There might be any number of reasons why a couple only has one child. Fertility issues, financial struggles, or even just a desire to keep their family unit small might all contribute to their decision. If you’re considering having an only child, you need to know that there are just as many advantages as there are disadvantages, although some of the perks can certainly outweigh the negatives. Below are just a few things to consider when planning your family.
Disadvantage: No siblings to play with
Your brothers or sisters are usually your first and most prevalent playmates when you’re little, for better or worse. If you were the younger sibling in your family, you probably looked up to your older brothers or sisters and wanted to do everything they did. If you were the eldest, you probably resented when the younger kids tagged along everywhere with you, but you also enjoyed having them around when you were bored. Unfortunately, only children lack this built-in entertainment at their house that other kids may take for granted.
Advantage: Better at finding hobbies and creating their own entertainment
On the flip side of this, only children are forced to discover and nurture their own hobbies as they grow up, and will often find a niche that they may not have otherwise. Although there may be times where they feel lonely at home, they also tend to develop a strong sense of self-sufficiency that can guide them through life. Scheduling playdates can give them the social outlet they need, but having a quiet home life without other kids helps them to develop their own interests and activities to keep from feeling bored in between outings.
Disadvantage: Parents can be too involved in your life
When you’re the only child, you are your parent’s entire world. For some kids, especially once they reach adolescence, this can be a little smothering. Without much else to steal their attention, parents might become too involved in their life, looking over their shoulder at every homework assignment, and quizzing them all about their friends and personal lives.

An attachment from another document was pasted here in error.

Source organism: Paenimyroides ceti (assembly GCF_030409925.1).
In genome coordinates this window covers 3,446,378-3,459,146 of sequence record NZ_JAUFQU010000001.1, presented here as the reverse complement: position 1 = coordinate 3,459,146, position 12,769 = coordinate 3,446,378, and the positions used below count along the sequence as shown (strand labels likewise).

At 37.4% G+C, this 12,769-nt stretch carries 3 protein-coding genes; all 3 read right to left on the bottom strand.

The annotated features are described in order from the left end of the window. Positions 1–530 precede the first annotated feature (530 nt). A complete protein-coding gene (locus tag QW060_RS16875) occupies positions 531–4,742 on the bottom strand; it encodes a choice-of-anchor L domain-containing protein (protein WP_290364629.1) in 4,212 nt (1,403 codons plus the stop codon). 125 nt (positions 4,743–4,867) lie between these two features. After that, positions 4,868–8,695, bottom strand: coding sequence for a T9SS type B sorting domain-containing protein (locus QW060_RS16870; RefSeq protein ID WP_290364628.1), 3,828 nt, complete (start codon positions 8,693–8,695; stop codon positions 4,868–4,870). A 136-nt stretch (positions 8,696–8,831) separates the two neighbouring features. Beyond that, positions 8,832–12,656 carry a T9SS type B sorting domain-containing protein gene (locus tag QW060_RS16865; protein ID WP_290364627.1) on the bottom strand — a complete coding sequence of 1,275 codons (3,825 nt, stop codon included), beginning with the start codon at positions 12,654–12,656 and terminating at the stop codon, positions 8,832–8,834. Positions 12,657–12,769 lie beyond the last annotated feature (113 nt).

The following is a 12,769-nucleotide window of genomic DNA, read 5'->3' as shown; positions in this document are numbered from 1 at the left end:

Advantage: No fighting for attention or resources
To counter that, one of the biggest perks about being an only child is all of the attention they will get! When they’re little, mom and dad can sub in as playmates, giving them 100% of the attention that you might otherwise have to split with a sibling. When they’re older, this can benefit them with holidays, extracurriculars, and even their college education. Without having another child that also needs clothing, birthday parties, presents, tuition or new baseball cleats, that money will be funneled directly to the only child, giving them access to more experiences and rewards than they would have had otherwise.
Disadvantage: Taking care of mom and dad on their own later in life
Unfortunately, many only children feel the burden of caring for their parents once they enter their twilight years. These responsibilities can take their toll, and without another sibling to share those duties, it can be overwhelming. Additionally, end-of-life and funeral arrangements will usually fall to the only child as well, forcing them to make hard decisions during a difficult time, and leaving them feeling alone in the world once both parents are gone. Spouses and other family members can help shoulder the burden during this time, but having another sibling who is going through the same thing you are can be invaluable. For many, this is one of the worst aspects of being an only child.
Advantage: Stronger bond with their parents
For many only children, their parents are their closest and most cherished family members. They are their children’s first playmates, and they’re there to listen and help after a long day at school. Their parents can give them undivided attention, attending their extracurricular events to cheer them on. Without having a sibling to turn to, many only children will go to their parents for advice on how to handle arguments with friends or trouble with school. This deep bond is fundamental in giving them the love they need, and is one often-cited reason why many singletons loved being an only child.
Deciding how large your family should be is never an easy choice. While this list can provide you with a few of the strengths and weaknesses of being an only child, you’re the only one that can determine what is right for your situation. And honestly, however big or small your family turns out to be, as long as there is an abundance of love, everything should be just fine.